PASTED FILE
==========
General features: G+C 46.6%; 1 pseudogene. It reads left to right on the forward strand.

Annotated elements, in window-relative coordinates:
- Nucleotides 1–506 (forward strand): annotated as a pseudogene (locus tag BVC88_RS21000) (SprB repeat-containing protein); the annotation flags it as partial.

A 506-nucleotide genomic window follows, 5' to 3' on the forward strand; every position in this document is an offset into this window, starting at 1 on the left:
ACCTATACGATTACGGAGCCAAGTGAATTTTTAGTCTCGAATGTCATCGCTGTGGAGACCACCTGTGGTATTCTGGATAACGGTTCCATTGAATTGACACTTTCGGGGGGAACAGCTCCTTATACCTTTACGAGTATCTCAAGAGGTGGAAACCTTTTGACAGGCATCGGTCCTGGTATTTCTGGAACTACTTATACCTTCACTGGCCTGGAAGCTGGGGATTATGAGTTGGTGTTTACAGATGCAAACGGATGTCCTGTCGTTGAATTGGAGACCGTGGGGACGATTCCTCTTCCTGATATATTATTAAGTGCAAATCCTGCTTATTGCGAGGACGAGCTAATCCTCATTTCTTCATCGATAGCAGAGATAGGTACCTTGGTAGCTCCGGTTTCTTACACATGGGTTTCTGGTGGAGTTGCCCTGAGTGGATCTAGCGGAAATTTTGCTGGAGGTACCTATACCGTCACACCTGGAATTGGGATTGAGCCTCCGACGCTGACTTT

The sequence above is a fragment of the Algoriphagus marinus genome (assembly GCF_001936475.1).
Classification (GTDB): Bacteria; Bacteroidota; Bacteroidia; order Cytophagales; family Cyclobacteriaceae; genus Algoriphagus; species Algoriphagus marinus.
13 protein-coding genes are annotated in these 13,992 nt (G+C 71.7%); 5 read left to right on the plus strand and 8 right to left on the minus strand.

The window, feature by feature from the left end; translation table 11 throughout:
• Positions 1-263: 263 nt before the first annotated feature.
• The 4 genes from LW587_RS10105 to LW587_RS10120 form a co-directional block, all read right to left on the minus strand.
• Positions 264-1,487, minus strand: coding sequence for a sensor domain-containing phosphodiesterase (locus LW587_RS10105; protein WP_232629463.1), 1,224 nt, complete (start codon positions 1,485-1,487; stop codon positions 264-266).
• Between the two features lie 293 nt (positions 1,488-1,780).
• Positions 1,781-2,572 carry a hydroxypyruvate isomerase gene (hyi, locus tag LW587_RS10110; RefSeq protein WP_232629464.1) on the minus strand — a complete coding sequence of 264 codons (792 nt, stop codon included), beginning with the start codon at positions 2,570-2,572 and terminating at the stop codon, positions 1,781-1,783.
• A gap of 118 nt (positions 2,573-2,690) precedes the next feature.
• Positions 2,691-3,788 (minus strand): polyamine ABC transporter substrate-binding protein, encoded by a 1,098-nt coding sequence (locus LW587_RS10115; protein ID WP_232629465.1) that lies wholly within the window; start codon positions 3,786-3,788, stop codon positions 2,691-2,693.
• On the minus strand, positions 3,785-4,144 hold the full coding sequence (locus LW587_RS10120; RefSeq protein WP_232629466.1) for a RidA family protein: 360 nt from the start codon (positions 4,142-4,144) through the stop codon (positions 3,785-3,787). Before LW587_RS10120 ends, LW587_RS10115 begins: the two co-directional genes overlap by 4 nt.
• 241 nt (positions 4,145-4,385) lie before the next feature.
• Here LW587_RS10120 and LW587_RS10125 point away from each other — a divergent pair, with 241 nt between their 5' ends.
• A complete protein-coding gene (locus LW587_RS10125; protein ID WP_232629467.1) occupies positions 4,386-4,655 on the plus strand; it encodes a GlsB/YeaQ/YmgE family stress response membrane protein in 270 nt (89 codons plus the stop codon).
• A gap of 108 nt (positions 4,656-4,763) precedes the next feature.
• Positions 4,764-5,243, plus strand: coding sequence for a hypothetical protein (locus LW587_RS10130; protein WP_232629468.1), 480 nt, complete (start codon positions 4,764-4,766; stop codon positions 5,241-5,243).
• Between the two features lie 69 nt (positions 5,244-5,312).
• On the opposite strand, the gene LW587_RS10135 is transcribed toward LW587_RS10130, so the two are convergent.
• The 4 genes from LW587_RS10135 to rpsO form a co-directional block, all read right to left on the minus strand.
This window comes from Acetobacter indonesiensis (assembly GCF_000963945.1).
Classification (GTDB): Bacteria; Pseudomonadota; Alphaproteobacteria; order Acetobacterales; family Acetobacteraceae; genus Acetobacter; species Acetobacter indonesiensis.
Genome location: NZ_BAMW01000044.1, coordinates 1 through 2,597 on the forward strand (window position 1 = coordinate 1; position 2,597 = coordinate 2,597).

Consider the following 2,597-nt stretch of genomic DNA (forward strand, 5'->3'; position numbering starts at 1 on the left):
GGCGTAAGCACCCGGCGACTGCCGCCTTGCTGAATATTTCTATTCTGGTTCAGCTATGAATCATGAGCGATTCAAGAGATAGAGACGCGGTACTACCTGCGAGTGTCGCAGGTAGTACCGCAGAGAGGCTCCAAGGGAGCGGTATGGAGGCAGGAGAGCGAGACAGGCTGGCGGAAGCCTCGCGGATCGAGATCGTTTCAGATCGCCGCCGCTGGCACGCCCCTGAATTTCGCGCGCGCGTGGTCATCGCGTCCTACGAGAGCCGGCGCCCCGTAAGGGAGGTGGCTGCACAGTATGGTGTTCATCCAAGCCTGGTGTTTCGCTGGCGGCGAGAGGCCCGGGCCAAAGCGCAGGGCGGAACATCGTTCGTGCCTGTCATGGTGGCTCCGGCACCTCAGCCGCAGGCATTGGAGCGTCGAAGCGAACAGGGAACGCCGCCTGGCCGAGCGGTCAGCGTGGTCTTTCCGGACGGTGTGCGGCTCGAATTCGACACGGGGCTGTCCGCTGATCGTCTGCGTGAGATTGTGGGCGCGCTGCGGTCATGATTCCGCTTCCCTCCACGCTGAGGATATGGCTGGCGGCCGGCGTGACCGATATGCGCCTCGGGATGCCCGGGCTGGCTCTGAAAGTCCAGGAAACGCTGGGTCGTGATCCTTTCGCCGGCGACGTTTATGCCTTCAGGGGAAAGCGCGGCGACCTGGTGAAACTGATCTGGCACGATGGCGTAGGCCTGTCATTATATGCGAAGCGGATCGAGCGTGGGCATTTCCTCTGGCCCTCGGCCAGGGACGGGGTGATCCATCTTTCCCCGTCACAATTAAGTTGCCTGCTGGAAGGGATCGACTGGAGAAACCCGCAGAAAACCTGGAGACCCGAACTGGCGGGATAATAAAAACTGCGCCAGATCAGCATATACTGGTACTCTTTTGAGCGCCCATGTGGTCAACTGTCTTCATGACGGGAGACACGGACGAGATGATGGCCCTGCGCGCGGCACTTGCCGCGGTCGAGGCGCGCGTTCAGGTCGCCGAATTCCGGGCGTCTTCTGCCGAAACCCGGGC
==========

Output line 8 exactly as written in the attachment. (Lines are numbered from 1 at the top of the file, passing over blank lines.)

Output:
13 protein-coding genes are annotated in these 13,992 nt (G+C 71.7%); 5 read left to right on the plus strand and 8 right to left on the minus strand.